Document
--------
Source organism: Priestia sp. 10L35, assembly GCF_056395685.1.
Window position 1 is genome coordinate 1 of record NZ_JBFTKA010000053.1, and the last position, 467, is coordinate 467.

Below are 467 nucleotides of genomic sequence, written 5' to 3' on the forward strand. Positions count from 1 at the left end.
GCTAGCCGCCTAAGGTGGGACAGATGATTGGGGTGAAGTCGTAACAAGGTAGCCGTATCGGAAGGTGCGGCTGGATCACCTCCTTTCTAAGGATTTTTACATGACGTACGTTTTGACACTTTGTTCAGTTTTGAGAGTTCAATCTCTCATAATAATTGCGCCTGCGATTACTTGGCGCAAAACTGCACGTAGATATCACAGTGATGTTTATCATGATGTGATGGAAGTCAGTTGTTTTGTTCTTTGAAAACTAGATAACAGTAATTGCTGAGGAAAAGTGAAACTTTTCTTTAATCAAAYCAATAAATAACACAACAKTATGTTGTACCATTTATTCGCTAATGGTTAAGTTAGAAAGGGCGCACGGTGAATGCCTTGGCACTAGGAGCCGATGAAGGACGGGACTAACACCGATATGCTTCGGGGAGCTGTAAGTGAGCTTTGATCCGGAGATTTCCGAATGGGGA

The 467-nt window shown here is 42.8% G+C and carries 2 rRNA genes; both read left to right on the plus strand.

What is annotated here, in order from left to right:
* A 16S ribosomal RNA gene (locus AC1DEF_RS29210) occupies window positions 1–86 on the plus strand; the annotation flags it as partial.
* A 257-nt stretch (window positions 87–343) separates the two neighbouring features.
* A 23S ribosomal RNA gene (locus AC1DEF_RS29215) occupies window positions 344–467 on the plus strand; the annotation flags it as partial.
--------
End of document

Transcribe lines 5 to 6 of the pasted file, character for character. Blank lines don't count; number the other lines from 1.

The 467-nt window shown here is 42.8% G+C and carries 2 rRNA genes; both read left to right on the plus strand.

What is annotated here, in order from left to right: